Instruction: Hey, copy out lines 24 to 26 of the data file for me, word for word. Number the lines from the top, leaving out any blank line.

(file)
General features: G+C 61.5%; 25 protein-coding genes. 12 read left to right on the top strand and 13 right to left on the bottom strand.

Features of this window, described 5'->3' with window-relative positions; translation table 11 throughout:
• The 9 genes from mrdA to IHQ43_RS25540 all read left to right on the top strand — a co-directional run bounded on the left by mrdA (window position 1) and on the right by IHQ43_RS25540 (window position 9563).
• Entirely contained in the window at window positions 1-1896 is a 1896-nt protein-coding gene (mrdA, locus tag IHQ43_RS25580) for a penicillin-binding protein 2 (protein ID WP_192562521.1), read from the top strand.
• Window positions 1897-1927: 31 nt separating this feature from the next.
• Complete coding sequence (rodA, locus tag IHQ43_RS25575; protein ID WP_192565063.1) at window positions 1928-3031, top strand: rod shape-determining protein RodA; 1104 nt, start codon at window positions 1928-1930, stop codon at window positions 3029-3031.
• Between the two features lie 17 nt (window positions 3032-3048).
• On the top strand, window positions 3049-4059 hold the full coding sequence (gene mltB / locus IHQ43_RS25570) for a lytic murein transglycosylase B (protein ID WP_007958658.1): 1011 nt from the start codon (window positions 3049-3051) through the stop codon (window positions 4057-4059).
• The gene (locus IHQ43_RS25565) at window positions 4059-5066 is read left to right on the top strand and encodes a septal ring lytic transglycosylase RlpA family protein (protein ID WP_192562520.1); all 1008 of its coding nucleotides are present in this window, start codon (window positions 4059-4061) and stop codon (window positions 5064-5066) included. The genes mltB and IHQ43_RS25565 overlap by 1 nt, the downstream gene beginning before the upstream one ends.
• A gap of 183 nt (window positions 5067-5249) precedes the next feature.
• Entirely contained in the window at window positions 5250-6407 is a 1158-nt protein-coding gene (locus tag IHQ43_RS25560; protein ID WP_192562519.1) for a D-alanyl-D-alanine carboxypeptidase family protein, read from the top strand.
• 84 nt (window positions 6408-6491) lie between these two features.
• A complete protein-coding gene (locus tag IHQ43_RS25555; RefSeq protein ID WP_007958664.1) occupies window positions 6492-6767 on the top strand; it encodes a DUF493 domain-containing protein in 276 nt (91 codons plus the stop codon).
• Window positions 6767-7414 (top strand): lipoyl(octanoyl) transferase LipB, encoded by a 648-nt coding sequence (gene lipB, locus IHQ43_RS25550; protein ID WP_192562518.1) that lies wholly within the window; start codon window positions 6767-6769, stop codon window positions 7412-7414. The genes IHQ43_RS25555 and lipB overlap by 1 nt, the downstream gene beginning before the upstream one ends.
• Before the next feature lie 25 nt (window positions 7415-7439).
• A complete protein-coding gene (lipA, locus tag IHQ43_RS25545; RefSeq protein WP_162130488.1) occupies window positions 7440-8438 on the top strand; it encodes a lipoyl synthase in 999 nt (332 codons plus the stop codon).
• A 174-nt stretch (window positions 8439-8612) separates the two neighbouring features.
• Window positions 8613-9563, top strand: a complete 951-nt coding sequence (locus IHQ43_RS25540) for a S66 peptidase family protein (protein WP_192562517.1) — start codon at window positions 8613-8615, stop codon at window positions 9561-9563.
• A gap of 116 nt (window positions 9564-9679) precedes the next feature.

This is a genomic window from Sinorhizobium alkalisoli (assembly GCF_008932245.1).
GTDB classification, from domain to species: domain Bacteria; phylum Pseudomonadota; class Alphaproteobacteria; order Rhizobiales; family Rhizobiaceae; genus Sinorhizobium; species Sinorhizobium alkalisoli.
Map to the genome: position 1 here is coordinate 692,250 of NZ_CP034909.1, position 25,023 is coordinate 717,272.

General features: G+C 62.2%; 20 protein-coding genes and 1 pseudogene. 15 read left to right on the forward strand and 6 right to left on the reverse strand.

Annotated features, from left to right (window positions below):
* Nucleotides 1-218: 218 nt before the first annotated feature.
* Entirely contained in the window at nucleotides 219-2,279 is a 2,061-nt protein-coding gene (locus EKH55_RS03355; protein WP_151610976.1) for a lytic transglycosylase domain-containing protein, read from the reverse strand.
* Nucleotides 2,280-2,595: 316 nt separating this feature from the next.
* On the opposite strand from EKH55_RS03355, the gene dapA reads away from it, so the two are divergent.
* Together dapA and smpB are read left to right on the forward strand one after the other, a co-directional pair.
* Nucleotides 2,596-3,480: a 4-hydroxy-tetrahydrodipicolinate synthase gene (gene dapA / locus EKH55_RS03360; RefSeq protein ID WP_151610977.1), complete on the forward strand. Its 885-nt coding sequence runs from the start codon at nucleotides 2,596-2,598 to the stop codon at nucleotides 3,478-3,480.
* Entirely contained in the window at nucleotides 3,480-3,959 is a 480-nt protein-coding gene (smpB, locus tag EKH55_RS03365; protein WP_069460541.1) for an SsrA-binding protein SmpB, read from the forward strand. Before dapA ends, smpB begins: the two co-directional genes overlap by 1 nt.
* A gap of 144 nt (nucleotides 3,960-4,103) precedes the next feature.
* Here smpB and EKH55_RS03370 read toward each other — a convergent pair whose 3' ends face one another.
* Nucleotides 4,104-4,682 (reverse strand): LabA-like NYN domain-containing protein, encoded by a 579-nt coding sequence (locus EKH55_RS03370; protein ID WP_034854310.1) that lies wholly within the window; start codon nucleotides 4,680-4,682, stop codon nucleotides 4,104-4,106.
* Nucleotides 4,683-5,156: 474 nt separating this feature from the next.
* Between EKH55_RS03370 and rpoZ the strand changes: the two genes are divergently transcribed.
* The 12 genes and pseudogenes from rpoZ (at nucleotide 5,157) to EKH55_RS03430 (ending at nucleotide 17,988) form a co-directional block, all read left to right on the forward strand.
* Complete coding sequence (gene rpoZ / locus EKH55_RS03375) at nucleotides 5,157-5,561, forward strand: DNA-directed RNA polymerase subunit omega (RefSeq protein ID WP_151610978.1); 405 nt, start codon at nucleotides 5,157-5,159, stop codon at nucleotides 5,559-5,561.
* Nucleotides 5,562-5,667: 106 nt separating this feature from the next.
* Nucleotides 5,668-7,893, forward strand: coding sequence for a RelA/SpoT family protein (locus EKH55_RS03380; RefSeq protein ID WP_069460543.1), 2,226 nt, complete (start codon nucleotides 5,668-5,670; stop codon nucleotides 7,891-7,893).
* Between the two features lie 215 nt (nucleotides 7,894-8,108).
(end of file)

Annotated features, from left to right (window positions below):
* Nucleotides 1-218: 218 nt before the first annotated feature.
* Entirely contained in the window at nucleotides 219-2,279 is a 2,061-nt protein-coding gene (locus EKH55_RS03355; protein WP_151610976.1) for a lytic transglycosylase domain-containing protein, read from the reverse strand.